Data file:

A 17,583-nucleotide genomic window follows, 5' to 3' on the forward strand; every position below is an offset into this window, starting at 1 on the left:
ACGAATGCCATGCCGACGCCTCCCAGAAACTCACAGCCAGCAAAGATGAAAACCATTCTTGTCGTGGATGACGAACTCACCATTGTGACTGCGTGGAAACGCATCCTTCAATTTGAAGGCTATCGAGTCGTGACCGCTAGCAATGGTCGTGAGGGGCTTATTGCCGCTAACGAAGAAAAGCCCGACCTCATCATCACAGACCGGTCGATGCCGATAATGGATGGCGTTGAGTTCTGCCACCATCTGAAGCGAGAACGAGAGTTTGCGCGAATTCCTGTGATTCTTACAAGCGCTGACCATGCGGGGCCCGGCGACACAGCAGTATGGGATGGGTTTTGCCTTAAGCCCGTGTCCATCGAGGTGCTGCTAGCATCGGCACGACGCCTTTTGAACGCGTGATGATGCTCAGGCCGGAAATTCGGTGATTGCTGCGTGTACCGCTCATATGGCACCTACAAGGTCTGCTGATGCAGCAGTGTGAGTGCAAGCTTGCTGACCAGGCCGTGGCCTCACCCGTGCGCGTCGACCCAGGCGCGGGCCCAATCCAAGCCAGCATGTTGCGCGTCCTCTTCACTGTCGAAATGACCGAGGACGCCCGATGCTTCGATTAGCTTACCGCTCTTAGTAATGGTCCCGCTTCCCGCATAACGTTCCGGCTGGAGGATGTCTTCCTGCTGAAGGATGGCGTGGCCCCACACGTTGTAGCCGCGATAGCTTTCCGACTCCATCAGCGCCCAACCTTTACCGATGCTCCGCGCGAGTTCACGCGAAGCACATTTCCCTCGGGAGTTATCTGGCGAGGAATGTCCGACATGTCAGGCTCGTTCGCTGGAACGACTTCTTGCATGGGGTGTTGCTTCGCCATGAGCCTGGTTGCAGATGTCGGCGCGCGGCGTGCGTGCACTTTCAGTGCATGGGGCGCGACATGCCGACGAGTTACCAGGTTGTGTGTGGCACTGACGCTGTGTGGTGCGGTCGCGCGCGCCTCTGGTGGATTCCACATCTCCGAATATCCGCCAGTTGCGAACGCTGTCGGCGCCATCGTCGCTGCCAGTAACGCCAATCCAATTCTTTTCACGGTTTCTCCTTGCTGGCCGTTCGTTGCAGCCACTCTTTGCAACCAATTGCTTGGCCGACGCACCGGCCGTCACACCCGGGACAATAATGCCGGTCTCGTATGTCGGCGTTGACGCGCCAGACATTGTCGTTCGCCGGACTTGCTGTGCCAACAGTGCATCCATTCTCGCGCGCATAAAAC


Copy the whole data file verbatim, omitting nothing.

A 17,583-nucleotide genomic window follows, 5' to 3' on the forward strand; every position below is an offset into this window, starting at 1 on the left:
ACGAATGCCATGCCGACGCCTCCCAGAAACTCACAGCCAGCAAAGATGAAAACCATTCTTGTCGTGGATGACGAACTCACCATTGTGACTGCGTGGAAACGCATCCTTCAATTTGAAGGCTATCGAGTCGTGACCGCTAGCAATGGTCGTGAGGGGCTTATTGCCGCTAACGAAGAAAAGCCCGACCTCATCATCACAGACCGGTCGATGCCGATAATGGATGGCGTTGAGTTCTGCCACCATCTGAAGCGAGAACGAGAGTTTGCGCGAATTCCTGTGATTCTTACAAGCGCTGACCATGCGGGGCCCGGCGACACAGCAGTATGGGATGGGTTTTGCCTTAAGCCCGTGTCCATCGAGGTGCTGCTAGCATCGGCACGACGCCTTTTGAACGCGTGATGATGCTCAGGCCGGAAATTCGGTGATTGCTGCGTGTACCGCTCATATGGCACCTACAAGGTCTGCTGATGCAGCAGTGTGAGTGCAAGCTTGCTGACCAGGCCGTGGCCTCACCCGTGCGCGTCGACCCAGGCGCGGGCCCAATCCAAGCCAGCATGTTGCGCGTCCTCTTCACTGTCGAAATGACCGAGGACGCCCGATGCTTCGATTAGCTTACCGCTCTTAGTAATGGTCCCGCTTCCCGCATAACGTTCCGGCTGGAGGATGTCTTCCTGCTGAAGGATGGCGTGGCCCCACACGTTGTAGCCGCGATAGCTTTCCGACTCCATCAGCGCCCAACCTTTACCGATGCTCCGCGCGAGTTCACGCGAAGCACATTTCCCTCGGGAGTTATCTGGCGAGGAATGTCCGACATGTCAGGCTCGTTCGCTGGAACGACTTCTTGCATGGGGTGTTGCTTCGCCATGAGCCTGGTTGCAGATGTCGGCGCGCGGCGTGCGTGCACTTTCAGTGCATGGGGCGCGACATGCCGACGAGTTACCAGGTTGTGTGTGGCACTGACGCTGTGTGGTGCGGTCGCGCGCGCCTCTGGTGGATTCCACATCTCCGAATATCCGCCAGTTGCGAACGCTGTCGGCGCCATCGTCGCTGCCAGTAACGCCAATCCAATTCTTTTCACGGTTTCTCCTTGCTGGCCGTTCGTTGCAGCCACTCTTTGCAACCAATTGCTTGGCCGACGCACCGGCCGTCACACCCGGGACAATAATGCCGGTCTCGTATGTCGGCGTTGACGCGCCAGACATTGTCGTTCGCCGGACTTGCTGTGCCAACAGTGCATCCATTCTCGCGCGCATAAAAC